But the secret of eating "chang" either sweet or  salty is to eat it in the company of the first cousin to the butter-waffle, the oil slick or "yu-tiao."  These clever twists of dough are squeezed together and dropped into a vat of boiling oil which makes them puff up  like a proud French doughnut.  Brown and nutty-sweet, they  go might good with almost anything, but especially with "chang."

And the really sophisticated people never eat their first two "yu-tiao" alone.  They make a sandwich with "shao ping," a folded, browned crust of bread, the center of which is lightly sprinkled with oil and chopped, green chives.  With a "yu-tiao" folded twice and crushed between the slabs of "shao ping" you are really eating in style.  Would you like another bowl?

The cost of this feast?  I almost forgot to tell you.  If you ate some of everything I have described for you, and two men couldn't; if you asked even for seconds on the particular dish you liked best, and finally handed over a ten dollar bill, "Taiwan money that is" - you would still get a dollar back in change.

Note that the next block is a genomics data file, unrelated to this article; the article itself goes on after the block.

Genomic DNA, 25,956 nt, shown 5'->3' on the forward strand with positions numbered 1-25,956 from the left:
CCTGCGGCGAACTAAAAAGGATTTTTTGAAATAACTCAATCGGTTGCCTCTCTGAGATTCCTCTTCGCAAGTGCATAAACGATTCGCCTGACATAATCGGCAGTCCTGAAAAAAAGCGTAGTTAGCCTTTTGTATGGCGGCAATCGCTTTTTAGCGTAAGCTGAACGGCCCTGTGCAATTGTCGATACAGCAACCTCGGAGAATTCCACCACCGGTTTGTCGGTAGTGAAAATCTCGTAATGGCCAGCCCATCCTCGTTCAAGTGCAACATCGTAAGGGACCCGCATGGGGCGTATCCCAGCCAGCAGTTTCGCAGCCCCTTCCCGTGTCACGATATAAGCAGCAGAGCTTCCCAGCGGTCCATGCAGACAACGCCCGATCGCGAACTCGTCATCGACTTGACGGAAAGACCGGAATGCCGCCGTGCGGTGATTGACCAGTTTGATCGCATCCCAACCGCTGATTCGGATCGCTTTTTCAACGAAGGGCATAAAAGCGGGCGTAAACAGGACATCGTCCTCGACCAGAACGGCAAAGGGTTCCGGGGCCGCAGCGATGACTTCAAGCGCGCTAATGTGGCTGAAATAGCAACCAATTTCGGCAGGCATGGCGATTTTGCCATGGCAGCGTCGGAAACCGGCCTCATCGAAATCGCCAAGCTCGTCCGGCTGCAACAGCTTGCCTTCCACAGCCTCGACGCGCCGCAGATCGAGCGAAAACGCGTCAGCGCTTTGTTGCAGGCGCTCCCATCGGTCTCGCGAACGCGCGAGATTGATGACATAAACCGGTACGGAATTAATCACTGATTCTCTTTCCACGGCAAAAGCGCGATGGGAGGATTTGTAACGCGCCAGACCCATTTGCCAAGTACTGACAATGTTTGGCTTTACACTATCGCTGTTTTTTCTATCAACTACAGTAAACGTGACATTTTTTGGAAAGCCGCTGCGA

It's wonderful to eat like a gourmet for the price of a tip in a "ham-'n-egg joint back home, where you  really have to worry  about grease and ulcers and indigestion.

Let's have another "yu-tiao."

Reprinted with permission.

Let's review Joe's food suggestions, here are a few photos.


"Back in the Day" you may have been on a Taiwan street, late at night or early in the morning,  sitting at a table or standing close to a food cart having a dish or two of these tasty entrees....  Mmmm good!    Not-withstanding most food carts were "off limits" during much of our time.

Tuesday, October 26, 2010

Another Walk on the HSA Sidewalks along Chun Shan North Road